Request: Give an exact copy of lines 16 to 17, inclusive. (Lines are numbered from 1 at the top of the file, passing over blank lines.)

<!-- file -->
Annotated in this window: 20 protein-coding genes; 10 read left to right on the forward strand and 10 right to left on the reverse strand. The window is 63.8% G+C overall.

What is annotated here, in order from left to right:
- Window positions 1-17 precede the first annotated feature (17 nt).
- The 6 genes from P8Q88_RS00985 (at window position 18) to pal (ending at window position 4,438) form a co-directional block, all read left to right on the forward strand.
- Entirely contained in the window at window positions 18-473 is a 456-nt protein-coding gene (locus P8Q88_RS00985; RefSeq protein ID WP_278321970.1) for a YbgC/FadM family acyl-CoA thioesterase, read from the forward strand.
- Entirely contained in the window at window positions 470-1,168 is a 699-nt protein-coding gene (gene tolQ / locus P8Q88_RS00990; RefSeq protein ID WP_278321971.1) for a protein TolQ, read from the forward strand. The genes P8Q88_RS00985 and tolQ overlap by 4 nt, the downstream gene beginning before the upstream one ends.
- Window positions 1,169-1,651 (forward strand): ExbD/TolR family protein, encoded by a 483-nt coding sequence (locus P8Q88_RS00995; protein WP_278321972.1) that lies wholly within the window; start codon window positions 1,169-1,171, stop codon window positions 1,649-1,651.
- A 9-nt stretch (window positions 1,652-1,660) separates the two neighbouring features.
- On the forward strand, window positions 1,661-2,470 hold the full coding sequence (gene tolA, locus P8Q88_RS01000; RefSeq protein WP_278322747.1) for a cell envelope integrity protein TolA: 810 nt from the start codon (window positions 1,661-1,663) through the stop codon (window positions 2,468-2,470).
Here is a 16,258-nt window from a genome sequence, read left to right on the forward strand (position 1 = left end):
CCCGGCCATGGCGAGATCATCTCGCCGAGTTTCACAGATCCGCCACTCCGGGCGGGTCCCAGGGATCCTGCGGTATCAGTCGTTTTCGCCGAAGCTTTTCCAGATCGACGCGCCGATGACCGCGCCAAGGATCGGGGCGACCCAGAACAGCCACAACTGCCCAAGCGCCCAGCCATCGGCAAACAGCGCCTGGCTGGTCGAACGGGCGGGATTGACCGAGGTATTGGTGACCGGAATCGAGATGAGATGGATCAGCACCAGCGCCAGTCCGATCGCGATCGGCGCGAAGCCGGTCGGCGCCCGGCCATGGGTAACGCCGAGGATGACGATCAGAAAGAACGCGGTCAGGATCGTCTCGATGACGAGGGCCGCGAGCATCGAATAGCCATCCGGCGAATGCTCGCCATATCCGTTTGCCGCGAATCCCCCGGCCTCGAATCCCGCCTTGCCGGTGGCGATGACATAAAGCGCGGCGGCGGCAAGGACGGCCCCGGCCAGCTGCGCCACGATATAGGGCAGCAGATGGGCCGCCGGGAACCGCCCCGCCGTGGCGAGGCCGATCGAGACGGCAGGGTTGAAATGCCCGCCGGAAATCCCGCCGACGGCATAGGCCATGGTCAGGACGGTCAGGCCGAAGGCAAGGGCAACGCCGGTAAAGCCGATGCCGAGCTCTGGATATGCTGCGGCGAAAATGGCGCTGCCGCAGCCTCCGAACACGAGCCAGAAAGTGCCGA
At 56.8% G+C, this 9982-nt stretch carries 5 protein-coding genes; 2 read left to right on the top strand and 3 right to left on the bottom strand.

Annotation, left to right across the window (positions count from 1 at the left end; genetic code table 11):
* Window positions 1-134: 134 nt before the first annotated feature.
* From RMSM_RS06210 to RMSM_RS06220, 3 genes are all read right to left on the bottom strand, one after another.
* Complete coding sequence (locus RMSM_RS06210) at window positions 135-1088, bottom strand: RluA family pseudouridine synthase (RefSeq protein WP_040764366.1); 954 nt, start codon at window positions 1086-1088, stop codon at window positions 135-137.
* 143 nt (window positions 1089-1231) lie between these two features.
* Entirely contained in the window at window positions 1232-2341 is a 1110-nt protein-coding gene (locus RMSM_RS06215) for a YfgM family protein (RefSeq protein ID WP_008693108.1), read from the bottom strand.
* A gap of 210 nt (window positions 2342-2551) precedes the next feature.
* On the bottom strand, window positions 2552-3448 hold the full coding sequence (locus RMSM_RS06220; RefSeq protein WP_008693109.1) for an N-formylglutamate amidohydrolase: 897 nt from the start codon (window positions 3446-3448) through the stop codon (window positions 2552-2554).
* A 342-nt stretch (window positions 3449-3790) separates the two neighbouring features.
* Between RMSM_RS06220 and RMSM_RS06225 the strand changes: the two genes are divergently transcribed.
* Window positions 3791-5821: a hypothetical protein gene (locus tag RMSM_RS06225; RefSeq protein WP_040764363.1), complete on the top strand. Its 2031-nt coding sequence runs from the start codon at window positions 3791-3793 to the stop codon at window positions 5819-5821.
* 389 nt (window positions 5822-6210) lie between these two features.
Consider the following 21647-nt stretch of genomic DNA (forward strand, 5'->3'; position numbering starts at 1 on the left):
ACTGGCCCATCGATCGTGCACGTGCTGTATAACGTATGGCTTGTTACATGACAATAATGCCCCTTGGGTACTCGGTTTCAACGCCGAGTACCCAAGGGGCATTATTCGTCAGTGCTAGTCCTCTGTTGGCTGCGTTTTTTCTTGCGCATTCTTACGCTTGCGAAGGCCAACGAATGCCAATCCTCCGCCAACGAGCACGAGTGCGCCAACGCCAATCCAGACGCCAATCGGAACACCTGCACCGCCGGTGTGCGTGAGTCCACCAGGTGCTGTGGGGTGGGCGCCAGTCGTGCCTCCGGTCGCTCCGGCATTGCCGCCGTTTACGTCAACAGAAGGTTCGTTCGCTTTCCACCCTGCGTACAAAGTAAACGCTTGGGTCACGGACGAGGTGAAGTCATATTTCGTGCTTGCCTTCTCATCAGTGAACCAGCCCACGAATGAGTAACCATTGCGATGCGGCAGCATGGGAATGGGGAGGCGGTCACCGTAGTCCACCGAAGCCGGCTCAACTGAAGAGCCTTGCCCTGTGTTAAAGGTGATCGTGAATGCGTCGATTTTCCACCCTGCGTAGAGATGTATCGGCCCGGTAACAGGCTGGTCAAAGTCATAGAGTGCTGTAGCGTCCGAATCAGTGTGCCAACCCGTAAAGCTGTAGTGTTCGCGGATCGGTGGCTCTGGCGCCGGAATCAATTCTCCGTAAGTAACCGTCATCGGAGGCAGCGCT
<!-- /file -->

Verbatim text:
* Complete coding sequence (locus RMSM_RS06210) at window positions 135-1088, bottom strand: RluA family pseudouridine synthase (RefSeq protein WP_040764366.1); 954 nt, start codon at window positions 1086-1088, stop codon at window positions 135-137.
* 143 nt (window positions 1089-1231) lie between these two features.